Bo Porter‘s decision Saturday to bring in Jerome Williams to protect a 1-run lead in the ninth inning was met with plenty of criticism from Astros fans. But an extra-inning game the night before coupled with Jake Buchanan‘s demotion to AAA left Porter with fewer options than usual. What could have been done differently? Let’s take a look back at the events of the previous seven days to get a better idea.
First of all — managing a Major League bullpen is no small task. It’s probably the most difficult thing a manager has to do. There are tons of outside factors — many of which the manager has little to no control over — such as injuries and roster moves. Although Porter is far from being the master of bullpen management, he’s still better equipped than 99.99% of the rest of us. That being said, let’s rehash Porter’s bullpen moves for the past week.
Porter’s attempt to get his relievers some much needed rest began last Saturday. With an off day coming on Monday, Bo successfully used the weekend to get his entire bullpen (with the exception of Jerome Williams) a 3-day respite. Porter made Williams the sacrificial lamb in last Saturday’s 8-0 loss in Tampa, leaving him in for the final 3 & 2/3 innings while the rest of the relievers got a break. That break was extended when Porter let Sunday’s starter, Dallas Keuchel, go the distance in another loss to the Rays.
Porter and the Astros entered the week with a fully rested ‘pen. But with 16 straight games before the next off day, the challenge was just beginning.
Josh Zeid, Tony Sipp, and Chad Qualls saw action in Tuesday’s 3-2 loss to the Braves — a game in which the Astros trailed from the third inning on. Those three hurlers are generally used in situations where there is a lead to protect, but, given their rested status, I can almost understand Porter’s logic here. Almost.
Wednesday’s 4-0 loss featured appearances by Kyle Farnsworth, Darin Downs, and Williams. Jerome’s ten pitches were the most thrown by any of the three, meaning everyone should be available for Thursday. So far, so good.
A 7-inning effort by starter Jarred Cosart helped ease the bullpen workload again on Thursday. Prior to the game Farnsworth was outrighted off the roster and Jose Veras was brought up to take his place. Zeid made his second appearance of the week, throwing eight pitches to get two outs in the eighth inning. Tony Sipp got the final out of the inning and was extended a bit as he came back out for the ninth. Sipp left the game after throwing 17 pitches and Veras was brought in to get the final out.
Making his first start in over a week, Brad Peacock gave his manager a quality effort covering 6 & 2/3 innings on Friday. Darin Downs needed only two pitches to finish off the seventh — presumably making him available for Saturday. An error by Jonathan Villar in the eighth allowed the Braves to tie the game and extended Jose Veras to 26 pitches. Chad Qualls needed only nine pitches to complete a perfect ninth and Sipp threw 16 in a scoreless tenth. Jake Buchanan cruised through the eleventh on five pitches and picked up the win.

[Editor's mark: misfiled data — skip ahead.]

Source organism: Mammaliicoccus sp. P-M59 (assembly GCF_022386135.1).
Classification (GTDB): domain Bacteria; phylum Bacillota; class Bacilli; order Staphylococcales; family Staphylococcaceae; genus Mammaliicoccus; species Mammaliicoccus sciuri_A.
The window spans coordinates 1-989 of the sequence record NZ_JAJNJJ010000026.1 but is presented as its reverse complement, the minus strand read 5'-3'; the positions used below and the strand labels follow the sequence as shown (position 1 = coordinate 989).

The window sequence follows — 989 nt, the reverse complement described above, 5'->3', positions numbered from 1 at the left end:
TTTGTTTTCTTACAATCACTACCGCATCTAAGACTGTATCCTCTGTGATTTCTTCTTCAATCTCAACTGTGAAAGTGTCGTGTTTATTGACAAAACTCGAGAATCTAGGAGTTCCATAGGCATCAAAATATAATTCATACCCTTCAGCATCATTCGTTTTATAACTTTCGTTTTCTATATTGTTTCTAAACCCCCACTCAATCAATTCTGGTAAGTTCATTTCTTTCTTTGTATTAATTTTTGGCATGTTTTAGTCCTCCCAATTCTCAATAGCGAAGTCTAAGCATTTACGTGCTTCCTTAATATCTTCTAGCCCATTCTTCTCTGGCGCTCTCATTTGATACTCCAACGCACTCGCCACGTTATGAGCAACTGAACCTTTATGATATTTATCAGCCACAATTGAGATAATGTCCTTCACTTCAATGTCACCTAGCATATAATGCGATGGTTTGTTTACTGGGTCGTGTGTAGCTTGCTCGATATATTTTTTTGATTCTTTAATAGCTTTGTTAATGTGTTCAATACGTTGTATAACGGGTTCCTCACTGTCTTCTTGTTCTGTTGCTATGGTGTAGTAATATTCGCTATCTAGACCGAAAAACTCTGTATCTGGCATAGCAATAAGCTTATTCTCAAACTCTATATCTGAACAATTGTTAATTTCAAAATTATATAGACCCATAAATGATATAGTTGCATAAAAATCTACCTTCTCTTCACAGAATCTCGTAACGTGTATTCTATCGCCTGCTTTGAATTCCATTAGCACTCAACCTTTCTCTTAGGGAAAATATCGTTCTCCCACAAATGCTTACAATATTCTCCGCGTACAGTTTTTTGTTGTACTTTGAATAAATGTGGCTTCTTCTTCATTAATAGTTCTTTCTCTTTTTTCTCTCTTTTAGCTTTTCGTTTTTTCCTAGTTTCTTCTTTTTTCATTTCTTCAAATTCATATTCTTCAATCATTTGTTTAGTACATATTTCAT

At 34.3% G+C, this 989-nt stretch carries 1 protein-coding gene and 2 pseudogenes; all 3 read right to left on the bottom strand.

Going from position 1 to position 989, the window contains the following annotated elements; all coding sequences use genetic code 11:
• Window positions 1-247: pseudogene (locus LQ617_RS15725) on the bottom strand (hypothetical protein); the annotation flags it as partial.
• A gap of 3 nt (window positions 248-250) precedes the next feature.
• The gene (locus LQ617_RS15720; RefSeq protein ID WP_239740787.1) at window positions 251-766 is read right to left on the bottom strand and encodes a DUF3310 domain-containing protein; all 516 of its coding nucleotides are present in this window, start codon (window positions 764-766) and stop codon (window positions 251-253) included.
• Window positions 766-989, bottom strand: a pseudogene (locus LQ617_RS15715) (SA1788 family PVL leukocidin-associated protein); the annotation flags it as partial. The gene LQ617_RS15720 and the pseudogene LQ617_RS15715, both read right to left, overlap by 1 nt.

With Dallas Keuchel unable to make Saturday’s start due to an inflamed wrist, the Astros were forced to make a roster decision. Buchanan wasn’t going to be able to come back and start on 12 hours of rest — so he was optioned to AAA and Brett Oberholtzer was recalled. That left Porter one reliever short before the game even started. And, one would have to assume that both Veras and Sipp were unavailable due to their heavy workloads over the past two days.
Oberholtzer responded with an outstanding effort, throwing 6 & 1/3 innings before departing with a 2-1 lead. Zeid needed 19 pitches to get out of a jam in the seventh with the help of a diving catch by L.J. Hoes. Chad Qualls needed only 12 pitches to get through the heart of Detroit’s lineup in the eighth. That left Williams, Downs, and possibly Qualls as options to start the ninth.
Qualls has worked more than one inning only once this season and had already pitched in back-to-back games. Porter never considered bringing him back for the ninth.
There was no consideration to having Qualls pitch two innings. Also, there were relievers unavailable. In short, ‘pen was short.
— Alyson Footer (@alysonfooter) June 29, 2014
But why not Downs? I know Darin is used primarily against lefties, but he has not fared that badly against righties this year. Right-handed hitters have a .267/.353/.333 line against Downs this year. The numbers for Williams are actually much worse (.313/.363/.500 after yesterday’s debacle).
Bo Porter may have been the only person in the ballpark that thought bringing Williams in was a good idea. The skipper backed up his decision in his post-game press conference saying given the same set of circumstances he would do it again. After giving it plenty of thought and weighing all of the data, I still can’t say I’m in agreement with him.